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Guilty pleas submitted at court following injuries to lorry driver

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Published: Friday, 22nd January 2021

On Thursday, 21 January 2021, Dickies Pet Centre Limited and Mr Richard Ellwood pleaded guilty to charges under the Health and Safety at Work etc Act 1974.

The charges were brought by the Borough Council of King’s Lynn & West Norfolk following an accident at Dickies Pet Centre's Oldmedow Road site in King's Lynn on 25 June 2018. 

A palleted load of pet bedding being delivered to Dickies Pet Centre was being unloaded from a delivery lorry by a fork-lift truck driven by Mr Richard Ellwood, the managing director of Dickies Pet Centre. The fork-lift truck lifted the load with its lifting forks too closely spaced together, so that they went into the wrong apertures in the pallet and could not support it properly when lifting it. The laden truck was then manoeuvred in such a way that the load of bedding, which weighed more than 800Kg, and was more than 2.5 metres tall, fell from the pallet onto the delivery lorry driver.

The lorry driver sustained life-changing injuries as a result - fractures to his neck vertebrae - which have rendered him tetraplegic and put him in permanent need of 24-hour care.

Dickies Pet Centre did not have a safe system of work for the unloading of delivery vehicles, Mr Ellwood had not been trained in the operation of fork-lift trucks since 2005, and Dickies Pet Centre's fork-lift truck had long been operated without access to any copy of the manufacturer's manual.

Dickies Pet Centre pleaded guilty to an offence, contrary to section 33(1)(a) of the Act, of failing to fulfil its duty under Section 3(1) of the Act to ensure those it did not employ were not exposed to risk by the way it ran its business.

Mr Richard Ellwood, pleaded guilty to an offence, contrary to Section 33(1) and Section 37(1) of the Act, of being a director who consented to or connived in the company's offence, or to whose neglect that offending was attributable.

Vicki Hopps, the borough council's Environmental Health Manager, said, "Deliveries of substantial goods between businesses involve a number of well-known safety risks, especially where fork-lift trucks are used to handle the goods.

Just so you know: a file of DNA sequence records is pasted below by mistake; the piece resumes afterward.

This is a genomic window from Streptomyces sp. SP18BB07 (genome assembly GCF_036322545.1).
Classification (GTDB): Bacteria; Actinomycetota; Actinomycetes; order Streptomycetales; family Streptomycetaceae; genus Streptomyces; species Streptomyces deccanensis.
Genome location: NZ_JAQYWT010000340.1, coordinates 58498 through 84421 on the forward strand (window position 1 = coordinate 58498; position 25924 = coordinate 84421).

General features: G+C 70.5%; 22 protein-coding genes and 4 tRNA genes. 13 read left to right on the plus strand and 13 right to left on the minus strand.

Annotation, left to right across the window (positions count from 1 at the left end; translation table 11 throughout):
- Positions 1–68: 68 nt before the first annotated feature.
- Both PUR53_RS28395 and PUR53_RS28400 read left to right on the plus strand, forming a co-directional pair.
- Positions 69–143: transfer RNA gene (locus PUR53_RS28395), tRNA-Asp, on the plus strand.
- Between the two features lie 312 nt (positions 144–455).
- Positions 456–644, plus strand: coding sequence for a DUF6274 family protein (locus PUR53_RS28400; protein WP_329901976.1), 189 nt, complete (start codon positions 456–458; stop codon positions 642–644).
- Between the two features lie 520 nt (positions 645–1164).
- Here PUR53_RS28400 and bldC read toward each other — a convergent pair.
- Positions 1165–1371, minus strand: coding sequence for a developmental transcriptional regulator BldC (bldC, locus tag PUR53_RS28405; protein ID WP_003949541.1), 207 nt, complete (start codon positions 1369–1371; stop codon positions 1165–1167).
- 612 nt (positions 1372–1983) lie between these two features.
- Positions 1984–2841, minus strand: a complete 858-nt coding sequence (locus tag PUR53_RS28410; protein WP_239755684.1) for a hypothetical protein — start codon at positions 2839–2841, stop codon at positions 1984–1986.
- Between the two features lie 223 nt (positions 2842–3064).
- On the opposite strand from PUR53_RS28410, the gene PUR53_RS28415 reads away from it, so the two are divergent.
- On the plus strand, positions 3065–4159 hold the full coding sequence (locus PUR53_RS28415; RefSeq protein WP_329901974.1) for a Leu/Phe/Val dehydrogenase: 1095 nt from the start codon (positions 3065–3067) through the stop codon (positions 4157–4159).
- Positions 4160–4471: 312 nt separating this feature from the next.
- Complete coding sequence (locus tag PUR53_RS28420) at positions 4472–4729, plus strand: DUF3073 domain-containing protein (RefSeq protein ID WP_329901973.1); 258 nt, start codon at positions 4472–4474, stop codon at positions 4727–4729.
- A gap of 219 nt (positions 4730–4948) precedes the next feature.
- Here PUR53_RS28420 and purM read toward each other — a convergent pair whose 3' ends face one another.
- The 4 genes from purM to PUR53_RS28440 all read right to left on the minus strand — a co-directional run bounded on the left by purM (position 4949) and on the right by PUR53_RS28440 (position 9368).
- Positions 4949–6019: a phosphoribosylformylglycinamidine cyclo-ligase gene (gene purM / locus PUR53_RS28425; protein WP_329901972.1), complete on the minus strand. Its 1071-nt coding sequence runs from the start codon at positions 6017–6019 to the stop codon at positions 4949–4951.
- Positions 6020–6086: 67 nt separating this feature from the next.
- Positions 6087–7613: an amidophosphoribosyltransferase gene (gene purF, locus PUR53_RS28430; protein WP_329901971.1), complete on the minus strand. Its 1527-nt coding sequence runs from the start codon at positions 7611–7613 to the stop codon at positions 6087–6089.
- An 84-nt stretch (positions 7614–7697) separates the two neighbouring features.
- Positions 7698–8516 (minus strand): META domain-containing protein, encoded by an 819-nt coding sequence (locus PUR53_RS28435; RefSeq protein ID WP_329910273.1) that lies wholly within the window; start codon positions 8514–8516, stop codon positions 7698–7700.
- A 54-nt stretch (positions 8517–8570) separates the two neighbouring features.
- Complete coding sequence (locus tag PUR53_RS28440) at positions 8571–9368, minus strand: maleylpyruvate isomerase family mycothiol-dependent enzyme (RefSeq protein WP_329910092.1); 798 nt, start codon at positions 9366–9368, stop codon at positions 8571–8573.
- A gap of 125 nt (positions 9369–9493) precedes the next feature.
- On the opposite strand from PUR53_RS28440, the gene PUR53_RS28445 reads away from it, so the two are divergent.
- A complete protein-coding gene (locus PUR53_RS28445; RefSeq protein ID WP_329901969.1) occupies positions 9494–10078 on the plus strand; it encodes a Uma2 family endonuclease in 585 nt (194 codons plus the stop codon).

"Those who operate businesses must ensure they assess the risks involved for their particular situation and put in place appropriate arrangements to reduce those risks to as low as reasonably practicable. 

"Advice on safe handling of goods is widely available, including on the HSE website. That advice includes references to the importance of those in control of moving goods ensuring that other people are safely out of the way before going ahead with moving them.

"Businesses using specialist equipment to handle goods, such as fork-lift trucks, should always ensure they also observe safety warnings in manufacturer's manuals and keep staff properly refresher-trained.

"This incident shows the potentially devastating consequences for anyone caught up in the mishandling of delivered goods, and, as these proceedings show, failing to reach the minimum safety standards set by law may lead to serious consequences for the businesses responsible and for those individuals running those businesses".

Cllr Stuart Dark, MBE, Borough Council of King's Lynn & West Norfolk Cabinet Member for Environmental Services and Public Protection, said: "There is no success in the aftermath of a serious accident like this and its life-changing impact on the individual and their family.  What we hope is that others will learn from this incident and take their responsibilities around health and safety seriously.

"Where this does not happen, we will take action, to the full extent of the law, to give the victim justice and to ensure lessons are learned and safeguards put in place for the protection of other workers.

"I pay tribute to the meticulous work of our council officers in this particular investigation and the work of the Environmental Health Team as a whole."

District Judge Woollard, in the King's Lynn Magistrates' Court, sitting at Chelmsford, adjourned the case for sentencing to occur in due course, after further written submissions have been made to him.

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